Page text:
• Tin snips
  • Tape measure

Use a tape measure to record the length, width, and depth of each gutter before purchasing the ideal gutter guards. Bring that information to the hardware store to pick up guards that will provide the perfect fit. Let the gutter guard supplier know the slope of the roof as well to verify the selected model will work right for your needs.


Before getting started, make sure to set up the ladder using the best practices listed above to safely climb up to the gutters. Always wear protective gear, especially when working with the drill to create holes and fasten hardware.

Follow these steps to have gutter guards installed in no time.

  1. Assess the condition of the gutters to find spots to apply sealant
  2. Reseal and repair the gutters to make them watertight and function appropriately
  3. Clean the gutters with a fine metal scrub brush and rinse with a garden hose
  4. Clip the screen or shield to the front of the gutter near the end cap
  5. Slide the back edge of the shield or screen under the edge of the shingles
  6. Repeat with the next piece, making sure to overlap the edges by ½ inch
  7. Use tin snips to cut the last panel to the right length before completing its installation

For those living in areas with high winds, use sheet metal screws to secure the gutter guards in place. Do not use too many, however, as it will be necessary to remove a few panels for cleaning every once in a while.

Brush filters are easier to install than the other varieties because they just sit in the channel. All you have to do is slide them in one by one from one end cap to the other. If the last one does not fit perfectly, cut it to length using the tin snips.

Are Gutter Guards Worth It?

Do Gutter Guards Work?

Although some types of gutter guards capture debris along the upper edge, they rarely allow a full blockage. This keeps the water flowing through the channels and downspouts instead of over the sides and into the home.

Their ability to keep water moving in the right direction makes them well worth the expense and time installing them. As an added benefit, most types reduce the number of cleaning sessions needed each year to just two at the most, even in areas with many trees.

Regular inspections should still be performed. If the guards suffer any damage from branches or wildlife, they will allow leaves, pine needles, and other debris to clog up the opening and the channel beyond.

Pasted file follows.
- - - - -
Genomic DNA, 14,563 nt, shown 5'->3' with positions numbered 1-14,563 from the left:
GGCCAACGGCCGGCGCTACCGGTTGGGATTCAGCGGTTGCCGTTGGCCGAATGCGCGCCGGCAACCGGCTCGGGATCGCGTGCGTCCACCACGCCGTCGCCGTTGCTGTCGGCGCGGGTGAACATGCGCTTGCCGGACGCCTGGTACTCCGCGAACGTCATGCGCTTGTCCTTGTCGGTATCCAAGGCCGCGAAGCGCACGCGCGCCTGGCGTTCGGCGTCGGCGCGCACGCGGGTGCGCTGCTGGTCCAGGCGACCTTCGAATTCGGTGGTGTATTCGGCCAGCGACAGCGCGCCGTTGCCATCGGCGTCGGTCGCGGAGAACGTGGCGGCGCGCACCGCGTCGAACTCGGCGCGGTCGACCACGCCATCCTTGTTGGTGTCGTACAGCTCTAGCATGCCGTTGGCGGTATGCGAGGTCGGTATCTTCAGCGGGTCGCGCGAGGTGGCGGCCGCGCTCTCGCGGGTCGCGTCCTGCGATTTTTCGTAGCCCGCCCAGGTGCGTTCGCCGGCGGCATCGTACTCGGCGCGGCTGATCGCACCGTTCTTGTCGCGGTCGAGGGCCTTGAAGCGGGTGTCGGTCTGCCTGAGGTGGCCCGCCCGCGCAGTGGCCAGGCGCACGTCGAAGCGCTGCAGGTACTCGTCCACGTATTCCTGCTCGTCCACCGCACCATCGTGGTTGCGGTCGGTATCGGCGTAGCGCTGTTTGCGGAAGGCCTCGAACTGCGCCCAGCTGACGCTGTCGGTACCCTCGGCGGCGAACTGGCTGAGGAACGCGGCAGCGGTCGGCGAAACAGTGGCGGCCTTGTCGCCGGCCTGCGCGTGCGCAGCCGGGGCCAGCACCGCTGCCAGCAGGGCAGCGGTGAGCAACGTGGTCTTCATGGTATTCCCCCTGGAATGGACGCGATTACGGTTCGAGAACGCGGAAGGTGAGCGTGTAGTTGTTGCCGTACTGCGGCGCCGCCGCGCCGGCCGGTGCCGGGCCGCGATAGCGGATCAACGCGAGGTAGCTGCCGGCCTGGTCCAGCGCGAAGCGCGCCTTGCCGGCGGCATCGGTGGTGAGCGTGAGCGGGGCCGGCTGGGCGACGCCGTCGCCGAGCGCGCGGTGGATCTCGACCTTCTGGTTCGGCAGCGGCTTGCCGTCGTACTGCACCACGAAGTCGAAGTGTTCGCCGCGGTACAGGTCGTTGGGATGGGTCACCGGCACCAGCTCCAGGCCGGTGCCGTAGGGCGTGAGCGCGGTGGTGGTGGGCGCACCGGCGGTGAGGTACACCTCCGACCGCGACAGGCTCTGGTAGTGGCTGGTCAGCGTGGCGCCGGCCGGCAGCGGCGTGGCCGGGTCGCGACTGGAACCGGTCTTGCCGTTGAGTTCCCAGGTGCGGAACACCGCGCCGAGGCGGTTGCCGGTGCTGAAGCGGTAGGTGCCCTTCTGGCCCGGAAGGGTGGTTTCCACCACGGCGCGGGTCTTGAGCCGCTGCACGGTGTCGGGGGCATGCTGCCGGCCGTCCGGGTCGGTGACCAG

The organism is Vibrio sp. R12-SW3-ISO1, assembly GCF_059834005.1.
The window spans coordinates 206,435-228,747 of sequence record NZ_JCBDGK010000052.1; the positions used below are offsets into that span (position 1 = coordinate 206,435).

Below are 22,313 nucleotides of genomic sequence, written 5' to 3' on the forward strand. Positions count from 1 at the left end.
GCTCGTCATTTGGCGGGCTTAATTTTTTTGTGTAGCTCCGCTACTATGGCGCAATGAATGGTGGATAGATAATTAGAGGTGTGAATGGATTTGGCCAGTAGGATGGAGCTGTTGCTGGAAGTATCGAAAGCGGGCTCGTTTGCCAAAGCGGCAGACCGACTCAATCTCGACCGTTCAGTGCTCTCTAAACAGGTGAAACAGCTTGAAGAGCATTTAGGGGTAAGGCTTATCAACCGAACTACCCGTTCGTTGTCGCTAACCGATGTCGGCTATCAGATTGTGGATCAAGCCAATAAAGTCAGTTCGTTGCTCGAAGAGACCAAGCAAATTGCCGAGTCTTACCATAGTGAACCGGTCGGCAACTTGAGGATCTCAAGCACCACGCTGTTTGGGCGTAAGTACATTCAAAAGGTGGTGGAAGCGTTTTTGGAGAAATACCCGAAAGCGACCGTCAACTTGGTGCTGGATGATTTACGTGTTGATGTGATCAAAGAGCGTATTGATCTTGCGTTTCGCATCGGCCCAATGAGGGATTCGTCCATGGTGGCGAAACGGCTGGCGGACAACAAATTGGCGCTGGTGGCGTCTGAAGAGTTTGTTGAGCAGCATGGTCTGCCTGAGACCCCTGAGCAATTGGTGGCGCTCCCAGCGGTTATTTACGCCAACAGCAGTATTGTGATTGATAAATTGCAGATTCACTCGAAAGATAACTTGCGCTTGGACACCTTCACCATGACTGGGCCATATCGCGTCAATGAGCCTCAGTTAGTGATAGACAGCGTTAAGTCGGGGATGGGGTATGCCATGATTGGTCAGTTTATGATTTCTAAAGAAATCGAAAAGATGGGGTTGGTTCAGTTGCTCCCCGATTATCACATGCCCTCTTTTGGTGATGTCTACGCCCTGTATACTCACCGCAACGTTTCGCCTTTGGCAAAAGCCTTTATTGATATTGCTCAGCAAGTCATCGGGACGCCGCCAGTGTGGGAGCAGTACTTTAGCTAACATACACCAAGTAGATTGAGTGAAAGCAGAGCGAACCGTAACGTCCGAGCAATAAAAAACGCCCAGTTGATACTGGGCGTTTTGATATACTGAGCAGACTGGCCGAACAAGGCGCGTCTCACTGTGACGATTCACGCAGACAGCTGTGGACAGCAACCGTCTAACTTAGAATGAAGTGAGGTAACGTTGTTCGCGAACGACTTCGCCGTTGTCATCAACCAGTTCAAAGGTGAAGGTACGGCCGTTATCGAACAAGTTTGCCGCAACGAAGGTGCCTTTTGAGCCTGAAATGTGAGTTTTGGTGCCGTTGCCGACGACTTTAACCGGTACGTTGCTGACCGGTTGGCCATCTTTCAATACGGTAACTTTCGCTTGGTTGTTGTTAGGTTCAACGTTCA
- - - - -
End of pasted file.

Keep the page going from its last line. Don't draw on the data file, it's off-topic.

Even without that problem, gutter guards make it a bit harder to clean out the channels when it comes time to do so. In most cases, at least one small section will need to be removed to access the inside of the gutters and clean them out. A high-pressure spray nozzle on a garden hose can help as can a wet-dry vacuum. Experiment with different cleaning methods to work around the guards and thoroughly clear out the gutters to your satisfaction.

Even with these difficulties, gutter guards prove well worth it for most households. They keep debris out and water flowing through the channel to prevent costly leaks around the edges, and reduced maintenance requirements make it even more worthwhile.

With the right level of care for gutters, they can easily perform their expected function and protect the integrity of a home. All it takes is removal of the debris from time to time to keep the channels moving water through the downspouts. With this move, the gutters will help prevent leaks into the attic, foundation, and everywhere in between.

Even with gutter guards installed, twice-yearly inspections and cleanings are best to ensure the channels stay clear of all leaves, pine needles, and more. You can either elect to do the job yourself or leave it to a professional. Experts are always available to take over whenever you do not feel up to the job or simply want to hand it over to a pro. Either way, the time and effort put into the task will go a long way in ensuring your home stays in top shape through the years.